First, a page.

AI helps researchers design rare-earth-free magnets

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In a paper published in the journal Chemistry of Materials, scientists explain that high-performance magnets are essential for technologies such as wind power, data storage, electric vehicles and magnetic refrigeration. These magnets contain critical materials such as cobalt and rare earth elements such as neodymium and dysprosium, which are in high demand but have limited availability.

To find ways to design new magnets with less critical materials, the Ames group used experimental data on Curie temperatures and theoretical modeling to train a machine learning (ML) algorithm.

“Finding compounds with a high Curie temperature is an important first step in the search for materials that can retain magnetic properties at elevated temperatures,” lead researcher Yaroslav Mudrik said in a media statement, “not only is this matter important for the design of permanent magnets. But other functional magnetic material.”

According to Mudrick, discovering new materials is a challenging activity because discovery has traditionally been based on experiments, which are expensive and time-consuming. However, using the ML method can save time and resources.

With this in mind, the team trained their ML model using experimentally known magnetic materials. Information on these materials establishes a relationship between several electronic and atomic structure features and the Curie temperature. These patterns provide a basis for the computer to search for potential candidate materials.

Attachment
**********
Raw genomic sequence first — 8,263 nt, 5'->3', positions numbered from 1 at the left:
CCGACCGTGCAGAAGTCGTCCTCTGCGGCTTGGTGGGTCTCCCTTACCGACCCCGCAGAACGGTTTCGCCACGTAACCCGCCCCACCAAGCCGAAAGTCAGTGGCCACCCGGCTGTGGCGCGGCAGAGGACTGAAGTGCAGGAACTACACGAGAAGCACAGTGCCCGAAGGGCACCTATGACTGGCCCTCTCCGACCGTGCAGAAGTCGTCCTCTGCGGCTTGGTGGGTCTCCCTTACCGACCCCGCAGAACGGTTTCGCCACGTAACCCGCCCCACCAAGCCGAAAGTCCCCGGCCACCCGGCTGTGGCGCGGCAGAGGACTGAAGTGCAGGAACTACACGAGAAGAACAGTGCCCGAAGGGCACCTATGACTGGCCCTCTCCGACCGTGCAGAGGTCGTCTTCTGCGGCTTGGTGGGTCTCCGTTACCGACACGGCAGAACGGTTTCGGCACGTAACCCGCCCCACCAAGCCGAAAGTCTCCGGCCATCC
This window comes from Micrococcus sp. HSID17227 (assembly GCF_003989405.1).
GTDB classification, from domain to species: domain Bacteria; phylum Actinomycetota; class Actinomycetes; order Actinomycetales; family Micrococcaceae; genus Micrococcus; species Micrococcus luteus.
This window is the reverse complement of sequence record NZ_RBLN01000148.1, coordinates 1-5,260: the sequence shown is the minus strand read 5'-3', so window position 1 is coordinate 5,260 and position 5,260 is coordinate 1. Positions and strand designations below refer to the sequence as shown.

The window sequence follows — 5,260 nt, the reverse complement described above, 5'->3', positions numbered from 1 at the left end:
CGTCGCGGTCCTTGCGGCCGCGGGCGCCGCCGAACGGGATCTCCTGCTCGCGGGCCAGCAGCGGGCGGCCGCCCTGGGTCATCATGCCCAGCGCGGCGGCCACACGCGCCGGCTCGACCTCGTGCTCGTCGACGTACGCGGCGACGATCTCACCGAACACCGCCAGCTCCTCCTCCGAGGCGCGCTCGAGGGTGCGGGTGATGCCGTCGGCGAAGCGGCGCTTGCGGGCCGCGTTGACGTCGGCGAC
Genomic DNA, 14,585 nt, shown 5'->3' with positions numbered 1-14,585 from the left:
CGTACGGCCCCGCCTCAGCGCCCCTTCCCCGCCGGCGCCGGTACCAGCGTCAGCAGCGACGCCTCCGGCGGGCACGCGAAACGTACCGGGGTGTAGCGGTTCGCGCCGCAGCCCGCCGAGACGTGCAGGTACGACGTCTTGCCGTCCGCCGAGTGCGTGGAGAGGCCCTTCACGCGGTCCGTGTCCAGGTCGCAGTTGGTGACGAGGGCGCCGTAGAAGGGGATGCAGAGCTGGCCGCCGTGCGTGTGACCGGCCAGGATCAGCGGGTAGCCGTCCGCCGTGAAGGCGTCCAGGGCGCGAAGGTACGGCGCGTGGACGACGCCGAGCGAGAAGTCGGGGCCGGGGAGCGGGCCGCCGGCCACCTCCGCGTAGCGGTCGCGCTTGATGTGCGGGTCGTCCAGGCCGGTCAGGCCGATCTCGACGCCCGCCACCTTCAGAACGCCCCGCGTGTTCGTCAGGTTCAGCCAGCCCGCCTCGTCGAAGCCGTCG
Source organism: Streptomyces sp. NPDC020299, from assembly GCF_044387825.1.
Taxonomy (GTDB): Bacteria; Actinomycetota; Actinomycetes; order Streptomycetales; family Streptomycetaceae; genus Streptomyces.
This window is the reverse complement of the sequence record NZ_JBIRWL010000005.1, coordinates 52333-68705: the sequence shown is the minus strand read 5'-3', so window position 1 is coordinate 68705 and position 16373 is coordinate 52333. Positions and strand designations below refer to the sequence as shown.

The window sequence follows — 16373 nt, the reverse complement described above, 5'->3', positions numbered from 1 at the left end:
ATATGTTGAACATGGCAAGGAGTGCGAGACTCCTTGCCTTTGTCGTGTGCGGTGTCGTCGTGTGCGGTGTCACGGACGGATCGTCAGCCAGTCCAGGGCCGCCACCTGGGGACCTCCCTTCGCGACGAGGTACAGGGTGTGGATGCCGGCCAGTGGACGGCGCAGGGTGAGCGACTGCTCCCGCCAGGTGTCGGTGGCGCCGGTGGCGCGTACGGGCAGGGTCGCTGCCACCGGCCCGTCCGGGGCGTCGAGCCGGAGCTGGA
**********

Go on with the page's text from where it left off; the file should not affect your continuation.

To test the model, the team used compounds based on cerium, zirconium and iron.

“The next supermagnet should not only excel in performance, but also rely on abundant household components,” said Andriy Palasyuk, co-author of the study.

Palasyuk worked with Tyler Del Rose, another scientist at the Ames lab, to synthesize and characterize the alloys. They found that the ML model was successful in predicting the Curie temperature of the material candidates. This breakthrough is an important first step in creating a high-throughput way to design new permanent magnets for future technological applications.

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